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|Tom Sawyer Abroad||Mark Twain|
Tom Discourses On The Desert
|Page 3 of 4||
"Good land! have you got the documents for that, Tom Sawyer?"
"Yes, and they're right here, and I've been studying them. You can look for yourself. From New York to the Pacific is 2,600 miles. From one end of the Great Desert to the other is 3,200. The United States contains 3,600,000 square miles, the Desert contains 4,162,000. With the Desert's bulk you could cover up every last inch of the United States, and in under where the edges projected out, you could tuck England, Scotland, Ireland, France, Denmark, and all Germany. Yes, sir, you could hide the home of the brave and all of them countries clean out of sight under the Great Sahara, and you would still have 2,000 square miles of sand left."
"Well," I says, "it clean beats me. Why, Tom, it shows that the Lord took as much pains makin' this Desert as makin' the United States and all them other countries."
Jim says: "Huck, dat don' stan' to reason. I reckon dis Desert wa'n't made at all. Now you take en look at it like dis -- you look at it, and see ef I's right. What's a desert good for? 'Taint good for nuthin'. Dey ain't no way to make it pay. Hain't dat so, Huck?"
"Yes, I reckon."
"Hain't it so, Mars Tom?"
"I guess so. Go on."
"Ef a thing ain't no good, it's made in vain, ain't it?"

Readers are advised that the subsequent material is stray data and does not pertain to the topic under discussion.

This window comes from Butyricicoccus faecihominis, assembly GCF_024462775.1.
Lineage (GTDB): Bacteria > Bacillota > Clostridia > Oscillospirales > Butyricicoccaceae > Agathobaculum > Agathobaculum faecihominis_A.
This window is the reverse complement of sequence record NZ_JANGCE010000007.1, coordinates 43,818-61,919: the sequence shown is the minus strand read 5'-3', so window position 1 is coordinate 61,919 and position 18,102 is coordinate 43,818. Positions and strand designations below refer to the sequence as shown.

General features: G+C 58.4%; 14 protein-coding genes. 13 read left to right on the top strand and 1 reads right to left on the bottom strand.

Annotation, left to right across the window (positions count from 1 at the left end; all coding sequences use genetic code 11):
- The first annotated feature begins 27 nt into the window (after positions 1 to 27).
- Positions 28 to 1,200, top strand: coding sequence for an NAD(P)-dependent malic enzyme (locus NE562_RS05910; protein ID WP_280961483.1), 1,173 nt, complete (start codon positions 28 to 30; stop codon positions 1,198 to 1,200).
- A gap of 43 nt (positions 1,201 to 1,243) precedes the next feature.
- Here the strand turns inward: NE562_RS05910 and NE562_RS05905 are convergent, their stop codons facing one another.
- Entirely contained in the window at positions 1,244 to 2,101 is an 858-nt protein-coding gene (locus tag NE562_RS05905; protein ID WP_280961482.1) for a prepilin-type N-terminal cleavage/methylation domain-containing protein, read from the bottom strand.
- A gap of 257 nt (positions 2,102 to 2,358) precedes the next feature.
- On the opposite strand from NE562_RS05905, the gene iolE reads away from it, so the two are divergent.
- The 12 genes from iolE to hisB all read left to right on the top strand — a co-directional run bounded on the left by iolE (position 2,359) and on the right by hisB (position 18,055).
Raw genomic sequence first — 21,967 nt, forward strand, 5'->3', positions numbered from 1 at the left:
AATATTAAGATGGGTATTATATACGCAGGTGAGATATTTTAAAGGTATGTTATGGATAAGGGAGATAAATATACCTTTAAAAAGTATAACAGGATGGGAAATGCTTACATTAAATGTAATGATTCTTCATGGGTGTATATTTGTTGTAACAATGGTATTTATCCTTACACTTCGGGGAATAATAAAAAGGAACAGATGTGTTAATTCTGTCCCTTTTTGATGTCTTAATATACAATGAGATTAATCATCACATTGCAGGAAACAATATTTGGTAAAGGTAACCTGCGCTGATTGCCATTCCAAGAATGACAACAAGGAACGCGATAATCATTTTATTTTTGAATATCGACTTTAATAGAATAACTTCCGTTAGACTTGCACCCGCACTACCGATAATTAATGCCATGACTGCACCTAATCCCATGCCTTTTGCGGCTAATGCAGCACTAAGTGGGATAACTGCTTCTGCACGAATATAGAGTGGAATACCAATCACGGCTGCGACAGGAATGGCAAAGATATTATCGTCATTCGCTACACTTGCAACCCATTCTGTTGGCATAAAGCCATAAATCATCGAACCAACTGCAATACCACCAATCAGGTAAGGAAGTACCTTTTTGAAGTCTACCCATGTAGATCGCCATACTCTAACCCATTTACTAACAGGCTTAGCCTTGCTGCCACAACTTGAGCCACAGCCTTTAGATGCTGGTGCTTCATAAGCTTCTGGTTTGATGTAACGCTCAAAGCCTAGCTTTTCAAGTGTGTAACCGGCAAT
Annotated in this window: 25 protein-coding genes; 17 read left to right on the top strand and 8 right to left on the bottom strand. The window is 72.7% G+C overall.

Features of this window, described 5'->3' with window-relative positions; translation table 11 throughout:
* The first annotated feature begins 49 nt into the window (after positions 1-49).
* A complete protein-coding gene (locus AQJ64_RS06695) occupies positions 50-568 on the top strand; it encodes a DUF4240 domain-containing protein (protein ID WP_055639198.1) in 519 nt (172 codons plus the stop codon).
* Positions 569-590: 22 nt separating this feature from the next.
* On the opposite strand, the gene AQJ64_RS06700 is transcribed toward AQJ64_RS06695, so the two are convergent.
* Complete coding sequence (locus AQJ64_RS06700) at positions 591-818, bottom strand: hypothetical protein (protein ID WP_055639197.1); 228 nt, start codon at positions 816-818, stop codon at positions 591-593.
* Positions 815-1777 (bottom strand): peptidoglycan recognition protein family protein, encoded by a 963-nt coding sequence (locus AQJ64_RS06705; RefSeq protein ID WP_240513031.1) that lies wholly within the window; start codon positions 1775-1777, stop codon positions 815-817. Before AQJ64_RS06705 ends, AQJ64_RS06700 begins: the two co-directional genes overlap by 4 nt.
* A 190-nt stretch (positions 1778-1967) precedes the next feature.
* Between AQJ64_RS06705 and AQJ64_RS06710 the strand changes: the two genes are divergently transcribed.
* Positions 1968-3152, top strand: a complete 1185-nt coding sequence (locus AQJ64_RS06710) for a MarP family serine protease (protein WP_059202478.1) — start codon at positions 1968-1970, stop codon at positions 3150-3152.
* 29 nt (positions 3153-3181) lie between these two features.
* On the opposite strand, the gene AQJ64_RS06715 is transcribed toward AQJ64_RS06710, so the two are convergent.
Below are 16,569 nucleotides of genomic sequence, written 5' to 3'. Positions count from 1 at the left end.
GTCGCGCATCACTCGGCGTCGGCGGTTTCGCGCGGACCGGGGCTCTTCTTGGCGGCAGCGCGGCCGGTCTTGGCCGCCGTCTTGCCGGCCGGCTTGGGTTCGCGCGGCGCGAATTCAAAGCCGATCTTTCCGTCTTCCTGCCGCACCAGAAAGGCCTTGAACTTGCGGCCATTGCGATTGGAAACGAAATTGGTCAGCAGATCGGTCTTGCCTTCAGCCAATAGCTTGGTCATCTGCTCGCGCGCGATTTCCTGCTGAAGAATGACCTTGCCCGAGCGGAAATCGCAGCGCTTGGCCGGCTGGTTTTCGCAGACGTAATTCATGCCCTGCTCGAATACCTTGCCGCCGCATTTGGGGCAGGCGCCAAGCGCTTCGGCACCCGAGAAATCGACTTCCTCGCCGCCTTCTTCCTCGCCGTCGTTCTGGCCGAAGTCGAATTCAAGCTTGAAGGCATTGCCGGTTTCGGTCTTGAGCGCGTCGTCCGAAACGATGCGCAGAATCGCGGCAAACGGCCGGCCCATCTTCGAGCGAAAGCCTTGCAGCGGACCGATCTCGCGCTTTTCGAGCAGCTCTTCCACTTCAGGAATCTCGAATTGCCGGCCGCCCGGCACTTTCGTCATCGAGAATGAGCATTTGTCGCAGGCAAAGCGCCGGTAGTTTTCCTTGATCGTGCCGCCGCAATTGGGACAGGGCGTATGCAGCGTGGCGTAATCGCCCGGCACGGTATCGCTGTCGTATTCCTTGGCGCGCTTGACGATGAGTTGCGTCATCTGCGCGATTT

"NOW, den! Do de Lord make anything in vain? You answer me dat."
"Well -- no, He don't."
"Den how come He make a desert?"
"Well, go on. How DID He come to make it?"
"Mars Tom, I b'lieve it uz jes like when you's buildin' a house; dey's allays a lot o' truck en rubbish lef' over. What does you do wid it? Doan' you take en k'yart it off en dump it into a ole vacant back lot? 'Course. Now, den, it's my opinion hit was jes like dat -- dat de Great Sahara warn't made at all, she jes HAPPEN'."
I said it was a real good argument, and I believed it was the best one Jim ever made. Tom he said the same, but said the trouble about arguments is, they ain't nothing but THEORIES, after all, and theories don't prove nothing, they only give you a place to rest on, a spell, when you are tuckered out butting around and around trying to find out something there ain't no way TO find out. And he says:
"There's another trouble about theories: there's always a hole in them somewheres, sure, if you look close enough. It's just so with this one of Jim's. Look what billions and billions of stars there is. How does it come that there was just exactly enough star-stuff, and none left over? How does it come there ain't no sand-pile up there?"
But Jim was fixed for him and says:
"What's de Milky Way? -- dat's what I want to know. What's de Milky Way? Answer me dat!"
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